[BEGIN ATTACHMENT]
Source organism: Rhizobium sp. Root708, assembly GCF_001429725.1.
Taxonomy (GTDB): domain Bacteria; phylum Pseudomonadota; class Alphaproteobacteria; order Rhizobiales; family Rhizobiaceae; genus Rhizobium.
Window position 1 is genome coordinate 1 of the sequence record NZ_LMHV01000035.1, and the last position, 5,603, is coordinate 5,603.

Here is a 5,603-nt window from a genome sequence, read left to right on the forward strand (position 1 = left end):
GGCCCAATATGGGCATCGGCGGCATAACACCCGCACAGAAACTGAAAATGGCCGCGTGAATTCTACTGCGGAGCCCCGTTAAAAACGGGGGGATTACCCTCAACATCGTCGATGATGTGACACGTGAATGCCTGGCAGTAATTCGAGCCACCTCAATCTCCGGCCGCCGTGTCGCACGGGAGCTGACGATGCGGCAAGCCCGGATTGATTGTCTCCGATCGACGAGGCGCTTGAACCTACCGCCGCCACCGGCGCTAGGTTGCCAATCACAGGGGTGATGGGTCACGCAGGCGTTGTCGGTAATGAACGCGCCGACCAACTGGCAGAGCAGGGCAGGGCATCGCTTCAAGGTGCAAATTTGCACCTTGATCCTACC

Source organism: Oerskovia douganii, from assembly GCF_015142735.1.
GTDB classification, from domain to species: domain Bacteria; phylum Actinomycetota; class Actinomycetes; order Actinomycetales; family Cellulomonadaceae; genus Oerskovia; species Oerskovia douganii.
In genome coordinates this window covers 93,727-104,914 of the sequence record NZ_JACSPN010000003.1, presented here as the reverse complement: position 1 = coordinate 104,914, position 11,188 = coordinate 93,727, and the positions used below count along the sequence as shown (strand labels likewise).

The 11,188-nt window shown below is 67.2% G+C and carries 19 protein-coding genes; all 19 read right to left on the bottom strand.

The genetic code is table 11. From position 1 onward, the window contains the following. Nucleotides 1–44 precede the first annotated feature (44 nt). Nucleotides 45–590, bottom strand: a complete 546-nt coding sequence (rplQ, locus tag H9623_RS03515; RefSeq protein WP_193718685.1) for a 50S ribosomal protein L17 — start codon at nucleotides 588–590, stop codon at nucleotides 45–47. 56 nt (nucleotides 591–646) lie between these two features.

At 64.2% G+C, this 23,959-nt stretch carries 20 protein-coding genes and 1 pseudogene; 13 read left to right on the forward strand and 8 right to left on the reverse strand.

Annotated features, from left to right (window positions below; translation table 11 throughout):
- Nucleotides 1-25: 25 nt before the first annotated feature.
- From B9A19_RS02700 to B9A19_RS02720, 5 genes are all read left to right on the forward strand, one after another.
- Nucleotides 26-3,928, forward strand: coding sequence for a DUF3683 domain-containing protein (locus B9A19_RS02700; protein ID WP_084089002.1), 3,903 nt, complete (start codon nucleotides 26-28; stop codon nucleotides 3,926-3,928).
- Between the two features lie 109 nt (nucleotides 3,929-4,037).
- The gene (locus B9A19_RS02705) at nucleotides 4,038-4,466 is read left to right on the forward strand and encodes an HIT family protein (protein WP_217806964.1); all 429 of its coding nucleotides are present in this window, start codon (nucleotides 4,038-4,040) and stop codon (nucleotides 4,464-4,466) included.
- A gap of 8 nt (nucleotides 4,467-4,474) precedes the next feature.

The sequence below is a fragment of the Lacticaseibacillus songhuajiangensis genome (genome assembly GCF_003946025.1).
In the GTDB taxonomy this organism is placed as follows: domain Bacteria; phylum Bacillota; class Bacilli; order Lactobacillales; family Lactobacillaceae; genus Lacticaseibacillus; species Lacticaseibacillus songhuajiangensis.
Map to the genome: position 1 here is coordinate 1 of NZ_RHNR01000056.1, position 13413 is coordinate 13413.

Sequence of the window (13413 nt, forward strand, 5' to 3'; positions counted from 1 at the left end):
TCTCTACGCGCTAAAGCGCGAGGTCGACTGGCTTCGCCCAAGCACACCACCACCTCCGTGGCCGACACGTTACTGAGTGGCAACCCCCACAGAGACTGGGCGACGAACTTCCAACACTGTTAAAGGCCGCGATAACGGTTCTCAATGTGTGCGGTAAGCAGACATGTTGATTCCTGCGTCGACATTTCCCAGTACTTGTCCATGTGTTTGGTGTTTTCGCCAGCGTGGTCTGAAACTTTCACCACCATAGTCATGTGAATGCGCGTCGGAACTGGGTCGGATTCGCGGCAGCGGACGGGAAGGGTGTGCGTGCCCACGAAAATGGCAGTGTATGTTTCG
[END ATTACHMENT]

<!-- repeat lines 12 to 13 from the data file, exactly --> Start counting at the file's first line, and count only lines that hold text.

Annotated features, from left to right (window positions below; translation table 11 throughout):
- Nucleotides 1-25: 25 nt before the first annotated feature.